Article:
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Lake Monsters' Puk extends sizzling stretch

A's No. 2 prospect pitches career-high five innings, gives up two hits
August 20, 2016

With a developing third pitch and peace of mind, A.J. Puk is continuing to show off his considerable potential.

The A's second-ranked prospect struck out five and allowed two hits over a career-high five scoreless innings on Saturday before Class A Short Season Vermont fell to Aberdeen, 3-1, at Leidos Field.

Puk gave up a two-out single to Ryan McKenna in the first inning, then held the IronBirds hitless until Mike Odenwaelder smashed a double to left field with one out in the fifth. The left-hander allowed only three baserunners and didn't walk a batter for the fourth time in eight starts as a pro.

"I felt really good out there today," Puk said. "Probably the first few innings I just mainly used my fastball and a couple changeups, and they were just jumping on the first-pitch fastballs. The second time through the lineup, I started mixing all my pitches to keep them off-balance and I was able to keep getting them out."

MLB.com's No. 74 overall prospect completed Saturday's start in 63 pitches, throwing 50 for strikes. While his pitch count continues to be limited, the 21-year-old has begun to improve his numbers. After going 0-1 with a 4.32 ERA and a 1.44 WHIP in his first four pro starts, Puk has posted a 1.08 ERA in four August starts with 24 strikeouts and a 0.54 WHIP that is tied for fourth in the Minor Leagues this month.

Puk said he feels like he's regained his rhythm after taking a month off at the end of his season at the University of Florida, while an increase in his use of the changeup has allowed the sixth overall pick in this year's Draft to add more variety to his repertoire.

"My changeup has been my best pitch up here so far, and that's been really helpful," Puk said. "In college, our coach called the pitches and it was mainly fastball, slider. … I've always had a good changeup, but I had to get it going again because I didn't use it much."

In addition, the Iowa native has flashed solid command, even though it was his lowest-rated tool by MLBPipeline with a 45 on the 20-to-80 scouting scale. Puk's walk numbers have been even better than in his final season in the Southeastern Conference: in 25 innings with the Lake Monsters, he's walked 2.2 batters per nine innings compared to 4.0 in his final year at Florida.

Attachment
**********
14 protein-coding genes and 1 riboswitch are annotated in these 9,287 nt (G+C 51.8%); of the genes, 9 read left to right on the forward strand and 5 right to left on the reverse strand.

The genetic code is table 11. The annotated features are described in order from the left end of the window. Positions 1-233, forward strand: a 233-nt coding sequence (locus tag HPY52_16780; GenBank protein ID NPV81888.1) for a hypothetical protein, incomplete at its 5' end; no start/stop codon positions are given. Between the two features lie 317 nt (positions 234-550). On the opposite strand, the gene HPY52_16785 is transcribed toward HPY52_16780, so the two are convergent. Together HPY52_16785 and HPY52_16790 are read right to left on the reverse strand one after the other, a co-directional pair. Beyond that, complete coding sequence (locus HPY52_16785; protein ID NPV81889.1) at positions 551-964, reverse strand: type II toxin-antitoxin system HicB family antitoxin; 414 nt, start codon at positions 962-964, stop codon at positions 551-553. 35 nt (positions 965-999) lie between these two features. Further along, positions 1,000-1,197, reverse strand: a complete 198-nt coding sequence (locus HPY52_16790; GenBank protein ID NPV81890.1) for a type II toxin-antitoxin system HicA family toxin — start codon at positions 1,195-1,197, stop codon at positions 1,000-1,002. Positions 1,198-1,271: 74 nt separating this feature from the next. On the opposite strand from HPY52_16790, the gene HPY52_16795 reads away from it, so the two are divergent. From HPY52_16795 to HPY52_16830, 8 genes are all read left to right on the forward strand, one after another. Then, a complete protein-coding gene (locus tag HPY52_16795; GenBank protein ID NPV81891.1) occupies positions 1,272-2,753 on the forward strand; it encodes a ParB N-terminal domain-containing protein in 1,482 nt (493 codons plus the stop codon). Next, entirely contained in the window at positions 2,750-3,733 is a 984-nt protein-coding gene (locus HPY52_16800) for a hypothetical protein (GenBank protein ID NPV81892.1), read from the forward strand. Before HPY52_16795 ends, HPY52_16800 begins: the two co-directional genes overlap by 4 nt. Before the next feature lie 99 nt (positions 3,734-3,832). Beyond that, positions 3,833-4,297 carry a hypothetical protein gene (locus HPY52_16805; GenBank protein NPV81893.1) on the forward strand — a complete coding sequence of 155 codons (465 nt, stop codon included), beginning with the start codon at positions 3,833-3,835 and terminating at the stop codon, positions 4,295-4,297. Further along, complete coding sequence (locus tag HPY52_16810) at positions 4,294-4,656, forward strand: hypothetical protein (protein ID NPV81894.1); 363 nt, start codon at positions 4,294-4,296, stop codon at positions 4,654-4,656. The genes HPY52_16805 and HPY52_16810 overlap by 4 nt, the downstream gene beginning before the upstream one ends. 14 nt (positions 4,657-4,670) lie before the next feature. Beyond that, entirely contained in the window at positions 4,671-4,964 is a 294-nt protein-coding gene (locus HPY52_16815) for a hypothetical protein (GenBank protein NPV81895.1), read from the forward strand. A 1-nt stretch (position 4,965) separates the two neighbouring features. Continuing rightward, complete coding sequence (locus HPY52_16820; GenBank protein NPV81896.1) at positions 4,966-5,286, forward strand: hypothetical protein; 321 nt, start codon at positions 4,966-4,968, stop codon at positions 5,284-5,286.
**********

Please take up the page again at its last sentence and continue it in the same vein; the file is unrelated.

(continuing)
Puk said he's simply felt more at ease since making the transition to the pro game and hasn't allowed himself to be easily rattled.

"[In college], I would get 2-0 on a batter, then I'll hear shouts from the dugout like, 'Get ahead' and stuff like that," he said. "As a player, I didn't really like that. I'm not mocking the University of Florida, it's a great program. They have a great reputation. But as a player, I just never liked that. It just got in my head more than it should have.

"In pro ball, I can go 2-0 and I know that I can come back and get the guy out. I've definitely noticed it's more relaxed, and I think that's better for me as a player, to relax and go out and do my thing."

Puk exited with a 1-0 lead, but Xavier Altamirano (3-3) took the loss after surrendering three runs on four hits and one walk with three strikeouts in three innings. 

IronBirds reliever Tyler Erwin (1-0) walked one and struck out two over 2 2/3 one-hit frames for the win, while James Teague fanned one in a perfect ninth to pick up his first save.

Austin Hays doubled twice and plated all three runs for Aberdeen.

Alex Kraft is a contributor to MiLB.com. Follow and chat with him on Twitter @Alex_Kraft21.